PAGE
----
That Moór’s C?-Minor Concerto sounds as technically terrifying as it does—there’s lots of double-stopping at rapid tempos, for one thing—would logically lead one to believe that the composer was himself a Paganini of the cello, but he wasn’t. His main instruments were organ and piano. You could almost say that Moór—at least the little of Moór we know from his music—was a creation of Pablo Casals. The famed cellist heard some of Moór’s compositions, befriended him, encouraged him, and pronounced him a genius. The cello works by Moór that Casals would have heard predate both the solo concerto of 1906 and the two-cello concerto of 1908, and would have included three sonatas for cello and piano and the First Concerto in E Major, op. 61, all of which were premiered by celebrated cellists of the day, such as Alfred Piatti and David Popper. This is worth mentioning, because Moór was not exactly a nonentity before Casals entered the picture, but so significant a stimulus was Casals for Moór’s creativity that fistfuls of works that included a cello followed on the heels of the C ?-Minor Concerto, which was dedicated to and premiered by Casals, and a majority of those works that followed the concerto were also premiered by Casals.

It wasn’t until I dug deeper, though, into Moór’s catalog of works that I realized just how forgotten and neglected he really is. I find fewer than half a dozen CDs listed, and most of them contain a smattering of the composer’s cello pieces. Yet a complete inventory of his output, which I found at, lists 151 works with opus number, and another 69 without, a large number of which remain in manuscript form, having never been published. What’s especially shocking is that these aren’t by any definition trifling pieces; we’re talking a dozen symphonies, concertos for piano, for violin, for piano and violin, for violin, cello, and piano (premiered by Cortot, Thibaud, and Casals), for string quartet and orchestra, piano trios, piano quintets, Masses for vocal soloists, chorus, and orchestra, songs, and eight operas!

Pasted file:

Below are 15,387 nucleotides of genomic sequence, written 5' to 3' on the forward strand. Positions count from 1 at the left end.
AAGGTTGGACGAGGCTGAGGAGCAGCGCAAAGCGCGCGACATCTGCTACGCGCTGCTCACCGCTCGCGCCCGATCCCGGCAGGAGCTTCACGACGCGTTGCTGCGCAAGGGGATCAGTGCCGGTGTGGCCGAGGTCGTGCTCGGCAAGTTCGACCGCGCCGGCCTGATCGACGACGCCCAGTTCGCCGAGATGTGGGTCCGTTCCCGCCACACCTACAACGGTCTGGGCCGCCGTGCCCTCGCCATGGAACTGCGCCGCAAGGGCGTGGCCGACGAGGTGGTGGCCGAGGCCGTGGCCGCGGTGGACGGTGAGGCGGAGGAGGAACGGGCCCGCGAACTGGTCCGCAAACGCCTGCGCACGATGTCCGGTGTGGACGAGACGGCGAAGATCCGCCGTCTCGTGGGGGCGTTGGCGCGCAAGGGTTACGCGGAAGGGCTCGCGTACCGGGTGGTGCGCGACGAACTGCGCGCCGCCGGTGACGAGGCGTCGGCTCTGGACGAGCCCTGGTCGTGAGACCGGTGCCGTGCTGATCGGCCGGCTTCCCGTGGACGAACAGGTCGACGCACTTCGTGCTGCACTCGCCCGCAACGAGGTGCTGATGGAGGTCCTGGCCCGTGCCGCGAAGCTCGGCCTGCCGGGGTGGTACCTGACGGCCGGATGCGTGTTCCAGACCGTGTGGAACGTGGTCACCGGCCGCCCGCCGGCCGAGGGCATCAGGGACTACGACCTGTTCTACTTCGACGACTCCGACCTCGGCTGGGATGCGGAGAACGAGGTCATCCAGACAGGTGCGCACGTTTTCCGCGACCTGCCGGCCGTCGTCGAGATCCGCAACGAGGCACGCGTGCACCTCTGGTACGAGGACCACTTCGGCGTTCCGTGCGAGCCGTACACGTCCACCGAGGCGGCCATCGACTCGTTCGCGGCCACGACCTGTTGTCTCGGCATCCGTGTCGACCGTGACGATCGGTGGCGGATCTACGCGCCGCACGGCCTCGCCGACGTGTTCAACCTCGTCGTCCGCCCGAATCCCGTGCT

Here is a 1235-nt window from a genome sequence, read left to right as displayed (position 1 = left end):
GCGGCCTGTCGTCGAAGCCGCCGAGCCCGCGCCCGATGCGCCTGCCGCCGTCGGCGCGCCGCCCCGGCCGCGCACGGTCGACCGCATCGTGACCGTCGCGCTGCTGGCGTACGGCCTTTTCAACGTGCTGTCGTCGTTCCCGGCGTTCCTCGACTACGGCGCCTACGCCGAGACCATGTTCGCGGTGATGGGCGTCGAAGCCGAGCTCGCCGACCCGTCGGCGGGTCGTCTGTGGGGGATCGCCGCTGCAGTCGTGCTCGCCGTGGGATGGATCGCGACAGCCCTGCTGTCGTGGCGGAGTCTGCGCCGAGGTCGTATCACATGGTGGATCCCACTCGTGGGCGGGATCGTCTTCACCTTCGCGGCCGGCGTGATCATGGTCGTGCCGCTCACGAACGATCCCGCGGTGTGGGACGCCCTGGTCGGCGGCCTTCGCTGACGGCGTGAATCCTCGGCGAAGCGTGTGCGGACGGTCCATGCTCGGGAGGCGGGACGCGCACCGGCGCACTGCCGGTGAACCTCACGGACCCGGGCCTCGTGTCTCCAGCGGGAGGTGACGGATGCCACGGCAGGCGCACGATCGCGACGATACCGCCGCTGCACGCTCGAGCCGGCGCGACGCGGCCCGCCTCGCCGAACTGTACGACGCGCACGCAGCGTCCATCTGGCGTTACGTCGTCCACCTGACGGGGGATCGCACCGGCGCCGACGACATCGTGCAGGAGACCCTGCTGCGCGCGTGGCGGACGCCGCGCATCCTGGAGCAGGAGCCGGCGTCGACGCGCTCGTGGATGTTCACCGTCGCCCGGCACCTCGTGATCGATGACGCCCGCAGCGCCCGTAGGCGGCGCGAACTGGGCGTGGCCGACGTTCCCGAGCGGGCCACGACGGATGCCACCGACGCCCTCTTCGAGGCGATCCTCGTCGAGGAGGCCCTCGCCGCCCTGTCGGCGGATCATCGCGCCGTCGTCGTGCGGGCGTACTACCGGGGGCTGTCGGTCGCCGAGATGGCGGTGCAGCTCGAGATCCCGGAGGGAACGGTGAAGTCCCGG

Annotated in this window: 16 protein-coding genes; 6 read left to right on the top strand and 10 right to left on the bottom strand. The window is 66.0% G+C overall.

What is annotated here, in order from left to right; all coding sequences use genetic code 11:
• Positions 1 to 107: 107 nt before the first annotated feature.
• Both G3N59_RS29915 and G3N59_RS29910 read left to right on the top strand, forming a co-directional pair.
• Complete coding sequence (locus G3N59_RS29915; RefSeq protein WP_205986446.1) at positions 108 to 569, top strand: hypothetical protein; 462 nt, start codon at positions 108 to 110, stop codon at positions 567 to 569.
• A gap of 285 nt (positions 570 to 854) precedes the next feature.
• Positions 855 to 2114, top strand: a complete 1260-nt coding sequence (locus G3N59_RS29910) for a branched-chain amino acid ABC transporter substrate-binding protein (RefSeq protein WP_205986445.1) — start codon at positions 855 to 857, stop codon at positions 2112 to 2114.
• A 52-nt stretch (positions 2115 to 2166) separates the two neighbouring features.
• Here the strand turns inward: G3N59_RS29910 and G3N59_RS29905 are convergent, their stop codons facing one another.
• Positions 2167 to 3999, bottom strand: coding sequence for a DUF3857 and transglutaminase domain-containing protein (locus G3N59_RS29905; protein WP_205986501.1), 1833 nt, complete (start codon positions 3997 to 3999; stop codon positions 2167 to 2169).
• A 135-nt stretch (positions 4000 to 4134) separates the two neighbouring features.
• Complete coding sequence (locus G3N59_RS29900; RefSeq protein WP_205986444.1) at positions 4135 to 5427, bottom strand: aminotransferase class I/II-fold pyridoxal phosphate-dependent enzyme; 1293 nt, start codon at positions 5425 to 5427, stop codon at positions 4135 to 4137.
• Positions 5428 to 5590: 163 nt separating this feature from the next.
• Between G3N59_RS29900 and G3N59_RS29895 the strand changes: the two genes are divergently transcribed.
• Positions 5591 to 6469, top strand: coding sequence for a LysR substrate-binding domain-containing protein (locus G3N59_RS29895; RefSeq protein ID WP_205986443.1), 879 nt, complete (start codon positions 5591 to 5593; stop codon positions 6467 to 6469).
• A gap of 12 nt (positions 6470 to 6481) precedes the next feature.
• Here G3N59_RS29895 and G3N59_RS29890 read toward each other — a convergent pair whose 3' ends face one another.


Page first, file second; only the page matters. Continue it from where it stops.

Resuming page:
One need only listen to the two concertos on this disc to hear that Moór was a symphonist at heart. The orchestral scoring is writ large in a manner not dissimilar to Brahms and Dvořák. This is music of bold, sweeping gestures, exquisite instrumental detail, and a sure hand at managing large forms. I have a feeling that if Moór’s symphonies were to become known, he would be considered the equal of Dvořák as a composer of symphonic music. CPO, Naxos, Toccata, where are you? Moór is ripe for the picking.

In every way, this release is to be preferred over the recording of the two-cello concerto I reviewed with cellists Qin Li-Wei and Sebastian Comberti on Cello Classics in 37:5. That recording coupled the Moór with an unsatisfactory performance of the Brahms Double Concerto, featuring violinist Qian Zhou. I ended up recommending the disc, but only for the Moór, which, to the best of my knowledge, had not been previously recorded. Cellists Péter and Ildikó Szabó are far and away more techni

ally adept and culturally attuned to this music, and as important, if not more important, conductor Zsolt Hamar fully appreciates the symphonic nature of these scores and leads his Hungarian Miskolc Symphony Orchestra in vibrant, vital performances.
It goes without saying that this is seriously recommended, but seriously, too, some enterprising record company really needs to get on the ball and start committing Emanuel Moór’s works to disc, for I predict that he’s going to be the next big thing, and there’s money to be made by whoever gets there first. Jerry Dubins

This article originally appeared in Issue 38:3 (Jan/Feb 2015) of Fanfare Magazine.

January/February 2015

Jerry Dubins